HONOLULU — Stolen art is big business. According to Interpol, the traffic in stolen art is worth about $5 billion a year, about as much as the illegal trade in arms and drugs. Accurate estimates of the trade are hard to come by, but this figure is almost certainly low. After all, how does one value one-of-a-kind historical and cultural objects? In those cases, price tags are meaningless. The uniqueness of these objects makes them even more treasured by collectors. Typically, the only constraint they face is the size of their bank account and their readiness to pay.

This month, the rules will change for Japanese collectors. On Dec. 9, the Convention on the Prevention of the Illicit Import, Export and Transfer of Ownership of Cultural Property goes into effect in Japan. The convention, adopted by UNESCO’s General Conference in November 1970, is the first global legal instrument that protects cultural property against pillage and illegal sales. Although Japan will be the 95th country to ratify the convention, signing on is a big deal. First, Japan is one of the world’s wealthiest countries and the home of many collectors. It is a critical node in the international art network. Second, Japan has an enormous amount of stolen art and cultural artifacts.

Much of the damage was done during Japan’s imperial period, when colonial administrators looted the lands they controlled. According to the Cultural Properties Administration of Korea, there are at least 34,157 cultural objects of Korean origin in Japan — and those are only the objects that are known to be there. When objects that are thought to have been stolen are included, the number more than doubles to 75,266 objects. According to another estimate, Japanese colonial officials and private collectors took at least 100,000 artifacts and cultural treasures from the end of the 19th century until Japan’s defeat in 1945. There are more than 1,000 Korean artifacts at the Tokyo National Museum, more than 800 at the Osaka City Museum of Ceramics and more than 2,100 books in the Kyoto University Library.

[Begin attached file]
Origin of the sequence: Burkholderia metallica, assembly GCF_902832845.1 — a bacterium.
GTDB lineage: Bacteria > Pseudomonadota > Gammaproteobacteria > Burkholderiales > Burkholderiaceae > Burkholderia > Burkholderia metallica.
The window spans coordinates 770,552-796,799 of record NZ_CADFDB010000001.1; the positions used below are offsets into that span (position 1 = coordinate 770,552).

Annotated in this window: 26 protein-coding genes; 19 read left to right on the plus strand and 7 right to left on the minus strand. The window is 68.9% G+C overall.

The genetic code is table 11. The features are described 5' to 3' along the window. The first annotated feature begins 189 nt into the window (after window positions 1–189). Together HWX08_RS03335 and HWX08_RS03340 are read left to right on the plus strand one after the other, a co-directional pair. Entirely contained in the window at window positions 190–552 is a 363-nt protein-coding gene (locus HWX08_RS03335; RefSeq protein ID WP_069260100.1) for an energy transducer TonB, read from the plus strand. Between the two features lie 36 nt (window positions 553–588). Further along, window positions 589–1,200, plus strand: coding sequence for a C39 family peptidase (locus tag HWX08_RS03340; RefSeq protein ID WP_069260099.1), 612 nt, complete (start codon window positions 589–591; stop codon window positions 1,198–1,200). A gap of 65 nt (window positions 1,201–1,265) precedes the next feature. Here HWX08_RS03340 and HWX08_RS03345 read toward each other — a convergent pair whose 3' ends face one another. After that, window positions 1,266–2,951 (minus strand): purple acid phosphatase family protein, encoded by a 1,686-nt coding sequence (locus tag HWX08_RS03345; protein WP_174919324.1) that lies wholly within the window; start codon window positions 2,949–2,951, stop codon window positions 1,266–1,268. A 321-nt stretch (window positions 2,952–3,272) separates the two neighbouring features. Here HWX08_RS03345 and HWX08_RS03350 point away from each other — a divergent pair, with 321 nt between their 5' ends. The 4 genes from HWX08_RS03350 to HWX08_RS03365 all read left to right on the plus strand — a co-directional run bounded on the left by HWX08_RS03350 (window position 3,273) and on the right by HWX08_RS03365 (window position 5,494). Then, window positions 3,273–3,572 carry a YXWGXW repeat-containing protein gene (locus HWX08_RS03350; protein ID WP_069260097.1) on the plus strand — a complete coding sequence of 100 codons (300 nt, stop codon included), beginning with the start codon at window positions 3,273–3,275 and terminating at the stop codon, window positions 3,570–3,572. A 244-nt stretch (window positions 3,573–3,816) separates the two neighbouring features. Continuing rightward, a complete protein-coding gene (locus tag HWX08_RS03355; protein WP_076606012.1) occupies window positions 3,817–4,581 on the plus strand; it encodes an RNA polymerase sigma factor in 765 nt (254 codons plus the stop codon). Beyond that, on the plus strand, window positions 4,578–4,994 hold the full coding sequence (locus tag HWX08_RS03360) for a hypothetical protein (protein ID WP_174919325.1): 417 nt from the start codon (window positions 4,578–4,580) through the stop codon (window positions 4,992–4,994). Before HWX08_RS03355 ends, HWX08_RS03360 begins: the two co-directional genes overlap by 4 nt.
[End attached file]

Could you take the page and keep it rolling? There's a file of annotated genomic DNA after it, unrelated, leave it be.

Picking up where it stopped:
Korea is not the only victim of the Japanese. According to an investigation by a commission established by the Ministry of Education of China in 1945, at least 3.6 million rare books, calligraphy works, paintings and other antiques were looted by the Japanese Army during its rampage through China.

It’s a grim situation. Worse still is the loss of a nation’s history. “Koreans have to go to Japan to see many of their own cultural assets, as it is the largest holder of Korean cultural objects outside of Korea,” explained Kwan Cheeyon, a Seoul-based curator and art historian.

Although stolen art has enormous value — emotional, cultural and economic — it has only been a minor irritant in the Japan-South Korea relationship. Political and economic issues took precedence when the two governments first began discussing normalization. At that time, money for development figured more prominently in Seoul’s calculations than did cultural artifacts. Still, Tokyo did return over 1,300 articles, including porcelains and documents, to South Korea when the two countries resumed diplomatic relations in 1965. New attitudes in South Korea — prompted by rising affluence and confidence — as well as increasing attention to the need to protect cultural properties have spurred South Korea to take a more aggressive line in reclaiming its lost history. The growing emphasis on cultural and grassroots ties between the two countries has also helped raise the profile of the issue in the bilateral relationship.